I usually have a few things on my to buy list for whenever I’m in a thrift store, whether it be a frame, a mirror, a cool chair…And most of the time I don’t find what I’m looking for.
So, here I am in a thrift store, not finding anything on my list, but I see these 2 tripod lamps. The lamps were marked at $20 for the pair, but this was my lucky day, it was 30% off of pink tags. I have a pink tag. So now these tripod lamps are only $7 each. Still not convinced, I pick up the two lamps and go and check out the frames. Meanwhile, I’m talking myself out of the lamps.
Tripod lamps, or any other kind of lamp for that matter, were not on my to buy list. I really had no idea on what I could do with them other than stick a lampshade on top. Not terribly original.
So why do I have these 2 tripod lamps? Because, while I was walking around, one of the guys that works at the store told me that I had a REALLY good buy with those lamps.
I do? Well, if the guy working here tells me I have a good buy, it must be a good buy.
OK, now I had to buy them and they’ve been sitting around my house for a month just waiting for me to figure out something to do with them.
Well I finally came up with a project, and no, it’s not just sticking a lampshade on top. Spotlight lamps! Only problem is, I don’t have any spotlights.
As you can see above, I’ve already started to take apart my lamps (they didn’t come that way). I needed to get the lamp down to just the wire coming out of the top.
Before I went too much further in my lamp destruction I had to go back to the hardware store where I spent some time walking up and down the aisles looking for something I could use to create the perfect “spotlight.”
After some looking I finally came up with this aluminum housing used for recessed lighting. It had a nice spot-lighty shape and even better, it came with wiring and a lightbulb socket.
I totally destroyed the housing, wires were cut, screws were unscrewed. All that was left was the metal cylinder, the socket for the lightbulb and the black and white wiring.
A threaded nipple was inserted in the lamp base replacing a shorter one that was already there.
The threaded nipple was tightened in place with a hex nut. If your lamp did not come with one of the nuts (you’re gonna need 2) you can find them in the lighting section of the hardware store.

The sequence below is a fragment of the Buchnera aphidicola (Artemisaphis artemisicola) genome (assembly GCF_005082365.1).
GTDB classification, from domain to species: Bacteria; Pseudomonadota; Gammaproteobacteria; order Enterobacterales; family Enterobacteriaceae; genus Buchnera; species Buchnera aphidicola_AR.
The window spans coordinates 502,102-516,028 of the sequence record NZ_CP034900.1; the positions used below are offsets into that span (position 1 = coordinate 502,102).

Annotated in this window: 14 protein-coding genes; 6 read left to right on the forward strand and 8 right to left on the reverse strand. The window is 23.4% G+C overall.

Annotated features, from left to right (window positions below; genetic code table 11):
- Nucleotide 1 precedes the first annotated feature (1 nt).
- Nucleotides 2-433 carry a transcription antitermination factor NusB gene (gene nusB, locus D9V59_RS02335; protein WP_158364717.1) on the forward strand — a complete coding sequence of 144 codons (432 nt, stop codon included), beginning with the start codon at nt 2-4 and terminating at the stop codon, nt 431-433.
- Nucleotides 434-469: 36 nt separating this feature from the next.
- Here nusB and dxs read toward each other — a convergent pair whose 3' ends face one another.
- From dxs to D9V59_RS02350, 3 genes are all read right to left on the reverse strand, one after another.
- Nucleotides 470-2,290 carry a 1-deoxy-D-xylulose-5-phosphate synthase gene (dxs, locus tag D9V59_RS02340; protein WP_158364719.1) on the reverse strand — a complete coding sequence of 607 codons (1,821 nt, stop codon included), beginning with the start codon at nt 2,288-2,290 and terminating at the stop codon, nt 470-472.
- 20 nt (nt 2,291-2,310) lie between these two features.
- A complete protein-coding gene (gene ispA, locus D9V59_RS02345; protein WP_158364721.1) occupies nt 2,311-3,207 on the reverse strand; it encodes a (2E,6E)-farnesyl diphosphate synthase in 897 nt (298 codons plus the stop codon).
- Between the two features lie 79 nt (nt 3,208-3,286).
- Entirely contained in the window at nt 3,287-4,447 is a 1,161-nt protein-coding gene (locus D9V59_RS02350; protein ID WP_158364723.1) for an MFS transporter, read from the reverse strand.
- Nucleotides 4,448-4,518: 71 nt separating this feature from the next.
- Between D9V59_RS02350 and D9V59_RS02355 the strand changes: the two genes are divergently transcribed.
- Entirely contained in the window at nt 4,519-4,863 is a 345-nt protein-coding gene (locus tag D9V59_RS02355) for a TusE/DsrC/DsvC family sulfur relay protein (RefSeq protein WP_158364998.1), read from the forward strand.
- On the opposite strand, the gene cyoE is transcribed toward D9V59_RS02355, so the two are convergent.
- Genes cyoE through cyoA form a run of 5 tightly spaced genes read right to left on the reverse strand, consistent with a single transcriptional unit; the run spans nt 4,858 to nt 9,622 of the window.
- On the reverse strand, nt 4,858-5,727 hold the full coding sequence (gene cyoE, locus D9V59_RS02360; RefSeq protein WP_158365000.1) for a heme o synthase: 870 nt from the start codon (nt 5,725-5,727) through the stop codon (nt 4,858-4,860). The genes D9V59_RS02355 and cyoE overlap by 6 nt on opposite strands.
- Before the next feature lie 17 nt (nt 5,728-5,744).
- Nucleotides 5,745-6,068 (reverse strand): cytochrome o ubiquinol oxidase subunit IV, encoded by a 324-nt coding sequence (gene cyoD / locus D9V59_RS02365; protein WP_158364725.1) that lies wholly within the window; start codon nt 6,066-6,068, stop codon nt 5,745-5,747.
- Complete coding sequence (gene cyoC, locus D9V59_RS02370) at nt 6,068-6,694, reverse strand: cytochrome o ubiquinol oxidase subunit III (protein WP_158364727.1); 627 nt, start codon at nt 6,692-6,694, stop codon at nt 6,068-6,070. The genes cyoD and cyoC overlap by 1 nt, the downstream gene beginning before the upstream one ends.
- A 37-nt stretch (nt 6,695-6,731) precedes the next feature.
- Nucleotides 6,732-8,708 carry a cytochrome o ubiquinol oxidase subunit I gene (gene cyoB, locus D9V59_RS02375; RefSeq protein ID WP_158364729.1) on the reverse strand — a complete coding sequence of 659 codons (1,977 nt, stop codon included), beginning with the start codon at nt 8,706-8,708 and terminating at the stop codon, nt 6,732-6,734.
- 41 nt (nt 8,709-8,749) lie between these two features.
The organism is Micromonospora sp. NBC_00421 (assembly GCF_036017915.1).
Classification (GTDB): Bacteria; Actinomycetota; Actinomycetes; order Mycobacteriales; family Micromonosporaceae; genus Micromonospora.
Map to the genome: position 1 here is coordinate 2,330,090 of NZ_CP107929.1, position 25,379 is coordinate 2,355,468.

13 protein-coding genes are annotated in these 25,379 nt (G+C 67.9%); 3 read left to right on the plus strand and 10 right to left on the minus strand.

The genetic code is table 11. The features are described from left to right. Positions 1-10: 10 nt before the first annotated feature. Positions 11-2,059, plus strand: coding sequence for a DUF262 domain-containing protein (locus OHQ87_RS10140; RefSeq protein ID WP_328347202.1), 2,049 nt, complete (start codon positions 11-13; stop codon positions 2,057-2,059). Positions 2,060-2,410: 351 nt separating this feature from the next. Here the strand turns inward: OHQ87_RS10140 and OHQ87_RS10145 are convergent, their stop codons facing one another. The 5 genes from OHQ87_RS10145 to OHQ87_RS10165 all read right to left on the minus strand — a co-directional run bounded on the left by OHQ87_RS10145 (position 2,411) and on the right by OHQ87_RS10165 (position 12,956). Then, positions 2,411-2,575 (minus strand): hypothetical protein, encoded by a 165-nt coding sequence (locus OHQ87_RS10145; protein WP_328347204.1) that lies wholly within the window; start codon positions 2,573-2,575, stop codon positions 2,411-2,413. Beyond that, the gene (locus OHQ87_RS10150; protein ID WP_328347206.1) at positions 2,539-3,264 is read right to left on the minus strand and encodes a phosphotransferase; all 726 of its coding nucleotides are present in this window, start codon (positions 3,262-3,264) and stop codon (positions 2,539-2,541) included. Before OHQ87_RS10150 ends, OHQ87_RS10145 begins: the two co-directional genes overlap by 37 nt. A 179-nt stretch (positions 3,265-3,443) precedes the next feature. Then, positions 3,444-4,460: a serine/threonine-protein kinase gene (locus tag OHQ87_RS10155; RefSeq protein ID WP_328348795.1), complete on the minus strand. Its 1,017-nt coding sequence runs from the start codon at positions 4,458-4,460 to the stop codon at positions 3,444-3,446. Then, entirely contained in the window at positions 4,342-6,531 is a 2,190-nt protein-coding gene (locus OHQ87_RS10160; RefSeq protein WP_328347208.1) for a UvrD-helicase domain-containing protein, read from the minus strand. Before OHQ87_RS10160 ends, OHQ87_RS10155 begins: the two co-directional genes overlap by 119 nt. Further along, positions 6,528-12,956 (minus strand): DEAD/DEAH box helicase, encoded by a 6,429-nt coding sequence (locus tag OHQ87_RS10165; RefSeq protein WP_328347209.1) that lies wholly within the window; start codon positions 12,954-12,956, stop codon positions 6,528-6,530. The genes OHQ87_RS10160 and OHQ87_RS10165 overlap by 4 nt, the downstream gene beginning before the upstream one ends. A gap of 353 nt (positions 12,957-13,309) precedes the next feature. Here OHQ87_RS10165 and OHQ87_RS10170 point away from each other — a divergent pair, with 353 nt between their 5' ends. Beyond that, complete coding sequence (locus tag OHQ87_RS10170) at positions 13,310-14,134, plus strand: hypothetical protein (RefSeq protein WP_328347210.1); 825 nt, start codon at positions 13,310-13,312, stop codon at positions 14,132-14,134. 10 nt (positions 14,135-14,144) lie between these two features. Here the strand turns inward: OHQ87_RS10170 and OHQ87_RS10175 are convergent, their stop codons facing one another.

I thought I would have to drill a hole, but on the bottom of the recessed light there was already a hole where the wiring was fed. It happened to be the perfect place to stick the nipple and wiring through, because of where it is placed, it gave the cam housing a nice upward tilt. I couldn’t have planned that better if I tried. That part was held in place with another hex nut.
Split the end of the wire a couple of inches and stripped the ends of the wire with a wire stripper. This was the wire coming from the tripod lamp.
You’ll also need to strip the ends of the black and white wire coming from the recessed light.
Twist together the ridged side of the brown wire from the lamp with the white wire and secure with a wire connector. The smooth side of the brown wire attaches to the black wire coming from the cam housing and they too are secured with a wire connector.
Now was the moment of truth…plugging in the lamp. Surprise, surprise, the light actually works. I really did have my doubts.
Now I had to take the thing apart and paint. Trust me, I wasn’t going to paint anything until this idea actually worked.
Both recessed lighting cams as well as the part that holds the lightbulb were spray painted black.
The lamps were put back together and the metal piece that holds the lightbulb was reinserted and attached with the wingnut the recessed light came with.
I bought 2 baffles that are sold with the recessed lights to give the interior of my lamps a nice finish.
At the moment, I had no way to turn my lamp on and off other than by plugging and unplugging the thing.
Back to the hardware store for a thumb switch. Unfortunately the only color they had for my sized lamp wire was a white one. So I guess white it had to be.
It’s actually surprisingly easy to wire a thumb switch.
Separate the thumb switch in half by unscrewing the screws. On your lamp wire, figure out where you want to place the switch and slice between the two cords with an exacto knife about 3 inches making sure you don’t cut into the copper wire.
On the wire you’ll see that one half is smooth and one half has ridges. Cut the smooth wire and strip the ends with a wire stripper.
On the inside of the thumb switch, loosen the two screws and wrap the stripped wire around the screws, then retighten the screws. The other half of the wire just gets pushed out of the way.
Screw both halves of the switch back together.
My switches are a little noticeable but they work great.
I’ll keep an eye out for a brown switch but until then a coat of brown spray paint works great. I may not even have to find a brown switch unless this one starts to peel.
Don’t you just love it when a plan comes together, or in this case, the lack of a plan?